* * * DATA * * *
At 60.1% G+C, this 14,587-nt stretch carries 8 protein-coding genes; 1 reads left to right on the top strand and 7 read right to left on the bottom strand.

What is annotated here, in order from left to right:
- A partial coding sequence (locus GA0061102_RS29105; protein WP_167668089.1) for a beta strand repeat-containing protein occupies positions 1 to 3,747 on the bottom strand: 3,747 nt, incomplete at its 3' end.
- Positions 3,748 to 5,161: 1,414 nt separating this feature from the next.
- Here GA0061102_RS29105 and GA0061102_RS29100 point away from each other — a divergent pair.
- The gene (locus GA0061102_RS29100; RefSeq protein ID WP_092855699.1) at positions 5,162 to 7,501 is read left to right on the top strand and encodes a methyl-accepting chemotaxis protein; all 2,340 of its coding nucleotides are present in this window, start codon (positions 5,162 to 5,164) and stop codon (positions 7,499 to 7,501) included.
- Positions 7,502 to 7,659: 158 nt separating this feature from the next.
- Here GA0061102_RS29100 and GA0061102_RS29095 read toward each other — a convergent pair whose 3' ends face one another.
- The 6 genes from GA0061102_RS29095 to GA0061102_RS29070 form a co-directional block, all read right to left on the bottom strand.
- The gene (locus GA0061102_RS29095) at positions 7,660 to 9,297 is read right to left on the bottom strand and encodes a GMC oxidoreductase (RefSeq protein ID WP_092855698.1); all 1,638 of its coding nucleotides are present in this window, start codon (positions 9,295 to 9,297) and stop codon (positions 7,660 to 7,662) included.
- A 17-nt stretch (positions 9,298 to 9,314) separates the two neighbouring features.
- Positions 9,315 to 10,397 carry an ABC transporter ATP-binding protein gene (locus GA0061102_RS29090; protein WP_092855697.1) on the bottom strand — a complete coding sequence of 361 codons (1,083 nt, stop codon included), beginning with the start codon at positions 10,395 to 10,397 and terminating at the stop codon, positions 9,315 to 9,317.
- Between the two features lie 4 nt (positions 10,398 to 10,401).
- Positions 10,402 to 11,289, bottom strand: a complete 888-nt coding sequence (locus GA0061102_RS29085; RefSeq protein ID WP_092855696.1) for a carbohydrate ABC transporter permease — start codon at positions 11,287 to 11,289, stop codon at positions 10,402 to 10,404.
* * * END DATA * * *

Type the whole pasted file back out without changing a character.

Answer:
At 60.1% G+C, this 14,587-nt stretch carries 8 protein-coding genes; 1 reads left to right on the top strand and 7 read right to left on the bottom strand.

What is annotated here, in order from left to right:
- A partial coding sequence (locus GA0061102_RS29105; protein WP_167668089.1) for a beta strand repeat-containing protein occupies positions 1 to 3,747 on the bottom strand: 3,747 nt, incomplete at its 3' end.
- Positions 3,748 to 5,161: 1,414 nt separating this feature from the next.
- Here GA0061102_RS29105 and GA0061102_RS29100 point away from each other — a divergent pair.
- The gene (locus GA0061102_RS29100; RefSeq protein ID WP_092855699.1) at positions 5,162 to 7,501 is read left to right on the top strand and encodes a methyl-accepting chemotaxis protein; all 2,340 of its coding nucleotides are present in this window, start codon (positions 5,162 to 5,164) and stop codon (positions 7,499 to 7,501) included.
- Positions 7,502 to 7,659: 158 nt separating this feature from the next.
- Here GA0061102_RS29100 and GA0061102_RS29095 read toward each other — a convergent pair whose 3' ends face one another.
- The 6 genes from GA0061102_RS29095 to GA0061102_RS29070 form a co-directional block, all read right to left on the bottom strand.
- The gene (locus GA0061102_RS29095) at positions 7,660 to 9,297 is read right to left on the bottom strand and encodes a GMC oxidoreductase (RefSeq protein ID WP_092855698.1); all 1,638 of its coding nucleotides are present in this window, start codon (positions 9,295 to 9,297) and stop codon (positions 7,660 to 7,662) included.
- A 17-nt stretch (positions 9,298 to 9,314) separates the two neighbouring features.
- Positions 9,315 to 10,397 carry an ABC transporter ATP-binding protein gene (locus GA0061102_RS29090; protein WP_092855697.1) on the bottom strand — a complete coding sequence of 361 codons (1,083 nt, stop codon included), beginning with the start codon at positions 10,395 to 10,397 and terminating at the stop codon, positions 9,315 to 9,317.
- Between the two features lie 4 nt (positions 10,398 to 10,401).
- Positions 10,402 to 11,289, bottom strand: a complete 888-nt coding sequence (locus GA0061102_RS29085; RefSeq protein ID WP_092855696.1) for a carbohydrate ABC transporter permease — start codon at positions 11,287 to 11,289, stop codon at positions 10,402 to 10,404.